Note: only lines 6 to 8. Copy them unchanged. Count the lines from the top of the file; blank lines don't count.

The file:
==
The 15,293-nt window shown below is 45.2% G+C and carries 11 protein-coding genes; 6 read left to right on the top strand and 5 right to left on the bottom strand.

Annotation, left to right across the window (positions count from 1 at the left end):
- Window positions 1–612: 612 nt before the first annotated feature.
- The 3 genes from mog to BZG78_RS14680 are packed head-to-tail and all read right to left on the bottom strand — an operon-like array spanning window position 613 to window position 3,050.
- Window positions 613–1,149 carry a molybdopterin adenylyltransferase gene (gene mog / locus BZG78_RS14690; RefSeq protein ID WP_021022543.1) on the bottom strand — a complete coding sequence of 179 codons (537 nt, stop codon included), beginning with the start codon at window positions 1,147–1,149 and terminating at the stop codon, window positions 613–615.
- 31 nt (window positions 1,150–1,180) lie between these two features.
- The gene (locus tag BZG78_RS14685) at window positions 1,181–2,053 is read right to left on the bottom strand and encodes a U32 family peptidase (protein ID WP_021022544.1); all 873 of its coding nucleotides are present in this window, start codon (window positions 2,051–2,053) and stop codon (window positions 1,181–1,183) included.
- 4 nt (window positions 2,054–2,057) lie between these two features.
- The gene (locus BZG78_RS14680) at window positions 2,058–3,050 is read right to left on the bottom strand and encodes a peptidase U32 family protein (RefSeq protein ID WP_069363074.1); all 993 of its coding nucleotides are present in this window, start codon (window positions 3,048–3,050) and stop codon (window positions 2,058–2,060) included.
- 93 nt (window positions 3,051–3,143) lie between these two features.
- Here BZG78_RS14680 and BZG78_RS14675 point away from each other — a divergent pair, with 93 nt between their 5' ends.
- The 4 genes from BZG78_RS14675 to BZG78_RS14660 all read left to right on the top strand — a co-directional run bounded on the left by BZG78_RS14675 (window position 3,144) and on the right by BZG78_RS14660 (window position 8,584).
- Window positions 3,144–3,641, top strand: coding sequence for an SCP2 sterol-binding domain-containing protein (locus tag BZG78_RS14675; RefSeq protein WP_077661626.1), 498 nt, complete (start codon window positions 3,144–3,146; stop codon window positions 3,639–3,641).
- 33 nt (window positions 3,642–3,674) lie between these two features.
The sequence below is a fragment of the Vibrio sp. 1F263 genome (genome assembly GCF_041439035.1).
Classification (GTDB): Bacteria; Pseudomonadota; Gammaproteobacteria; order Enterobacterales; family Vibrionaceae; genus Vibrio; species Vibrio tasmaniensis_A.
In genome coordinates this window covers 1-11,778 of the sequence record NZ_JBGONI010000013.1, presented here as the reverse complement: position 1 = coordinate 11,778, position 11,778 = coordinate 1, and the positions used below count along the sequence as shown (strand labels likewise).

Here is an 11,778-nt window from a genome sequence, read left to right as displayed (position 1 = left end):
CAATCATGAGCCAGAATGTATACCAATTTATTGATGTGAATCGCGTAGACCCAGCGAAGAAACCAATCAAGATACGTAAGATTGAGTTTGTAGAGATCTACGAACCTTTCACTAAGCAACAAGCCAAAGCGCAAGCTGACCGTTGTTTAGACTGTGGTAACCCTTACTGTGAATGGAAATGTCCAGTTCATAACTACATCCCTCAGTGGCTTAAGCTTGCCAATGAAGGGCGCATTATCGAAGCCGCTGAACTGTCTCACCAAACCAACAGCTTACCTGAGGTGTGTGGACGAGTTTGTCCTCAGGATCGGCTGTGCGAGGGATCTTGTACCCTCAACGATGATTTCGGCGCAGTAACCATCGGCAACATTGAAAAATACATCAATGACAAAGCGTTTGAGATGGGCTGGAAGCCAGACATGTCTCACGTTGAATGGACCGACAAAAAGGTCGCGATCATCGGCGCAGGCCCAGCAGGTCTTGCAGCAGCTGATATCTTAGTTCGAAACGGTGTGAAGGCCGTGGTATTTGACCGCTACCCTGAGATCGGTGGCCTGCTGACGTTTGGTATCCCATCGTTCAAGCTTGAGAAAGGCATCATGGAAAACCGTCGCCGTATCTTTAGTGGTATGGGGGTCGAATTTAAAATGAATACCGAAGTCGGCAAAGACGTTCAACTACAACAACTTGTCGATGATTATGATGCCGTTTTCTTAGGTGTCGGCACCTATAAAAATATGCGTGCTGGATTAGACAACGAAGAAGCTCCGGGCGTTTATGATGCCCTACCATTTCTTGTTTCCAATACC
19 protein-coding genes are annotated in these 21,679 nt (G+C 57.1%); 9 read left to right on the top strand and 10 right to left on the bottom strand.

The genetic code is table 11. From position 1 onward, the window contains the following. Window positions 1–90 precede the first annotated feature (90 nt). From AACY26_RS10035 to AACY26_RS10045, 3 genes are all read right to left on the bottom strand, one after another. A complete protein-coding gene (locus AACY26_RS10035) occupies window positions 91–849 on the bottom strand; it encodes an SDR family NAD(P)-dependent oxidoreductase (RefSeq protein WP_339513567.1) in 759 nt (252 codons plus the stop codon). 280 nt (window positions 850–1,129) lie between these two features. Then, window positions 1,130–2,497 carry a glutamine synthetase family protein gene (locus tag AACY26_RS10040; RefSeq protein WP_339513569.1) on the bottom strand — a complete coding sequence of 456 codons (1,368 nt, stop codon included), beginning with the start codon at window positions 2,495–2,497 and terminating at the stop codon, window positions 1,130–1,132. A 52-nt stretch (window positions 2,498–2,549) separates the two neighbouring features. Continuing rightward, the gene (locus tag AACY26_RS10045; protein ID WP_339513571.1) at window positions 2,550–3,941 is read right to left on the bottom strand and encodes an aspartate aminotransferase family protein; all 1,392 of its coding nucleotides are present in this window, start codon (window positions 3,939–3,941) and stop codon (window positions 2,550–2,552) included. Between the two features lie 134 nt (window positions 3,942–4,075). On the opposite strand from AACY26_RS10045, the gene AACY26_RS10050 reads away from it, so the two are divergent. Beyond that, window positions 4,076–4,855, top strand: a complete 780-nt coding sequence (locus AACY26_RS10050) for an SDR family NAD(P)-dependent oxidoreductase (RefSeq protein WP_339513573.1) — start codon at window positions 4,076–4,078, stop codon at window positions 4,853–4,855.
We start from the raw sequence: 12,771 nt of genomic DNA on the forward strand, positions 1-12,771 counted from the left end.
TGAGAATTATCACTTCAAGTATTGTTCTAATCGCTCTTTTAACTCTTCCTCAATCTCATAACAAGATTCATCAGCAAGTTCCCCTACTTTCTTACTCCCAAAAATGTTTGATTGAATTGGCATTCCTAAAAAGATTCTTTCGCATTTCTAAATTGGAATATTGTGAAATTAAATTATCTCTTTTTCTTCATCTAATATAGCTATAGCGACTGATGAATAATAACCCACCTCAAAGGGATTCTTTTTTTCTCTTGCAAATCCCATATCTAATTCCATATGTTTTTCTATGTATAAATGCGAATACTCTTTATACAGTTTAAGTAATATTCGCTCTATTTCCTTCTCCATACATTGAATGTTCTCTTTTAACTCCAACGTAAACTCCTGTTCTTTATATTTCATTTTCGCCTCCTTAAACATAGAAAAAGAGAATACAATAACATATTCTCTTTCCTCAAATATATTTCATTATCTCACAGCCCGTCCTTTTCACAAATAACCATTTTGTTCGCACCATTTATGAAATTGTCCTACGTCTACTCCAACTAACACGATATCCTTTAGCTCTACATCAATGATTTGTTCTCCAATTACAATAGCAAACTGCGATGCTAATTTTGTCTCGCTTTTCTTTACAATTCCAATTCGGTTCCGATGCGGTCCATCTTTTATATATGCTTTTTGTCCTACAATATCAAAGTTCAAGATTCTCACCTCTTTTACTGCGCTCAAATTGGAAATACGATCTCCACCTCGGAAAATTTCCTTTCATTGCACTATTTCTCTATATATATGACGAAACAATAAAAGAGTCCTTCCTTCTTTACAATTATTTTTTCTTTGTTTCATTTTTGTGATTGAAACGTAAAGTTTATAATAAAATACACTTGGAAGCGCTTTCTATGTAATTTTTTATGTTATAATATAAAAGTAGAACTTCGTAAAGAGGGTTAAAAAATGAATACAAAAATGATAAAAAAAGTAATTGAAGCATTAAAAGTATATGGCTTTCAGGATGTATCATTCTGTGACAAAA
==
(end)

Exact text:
- 31 nt (window positions 1,150–1,180) lie between these two features.
- The gene (locus tag BZG78_RS14685) at window positions 1,181–2,053 is read right to left on the bottom strand and encodes a U32 family peptidase (protein ID WP_021022544.1); all 873 of its coding nucleotides are present in this window, start codon (window positions 2,051–2,053) and stop codon (window positions 1,181–1,183) included.
- 4 nt (window positions 2,054–2,057) lie between these two features.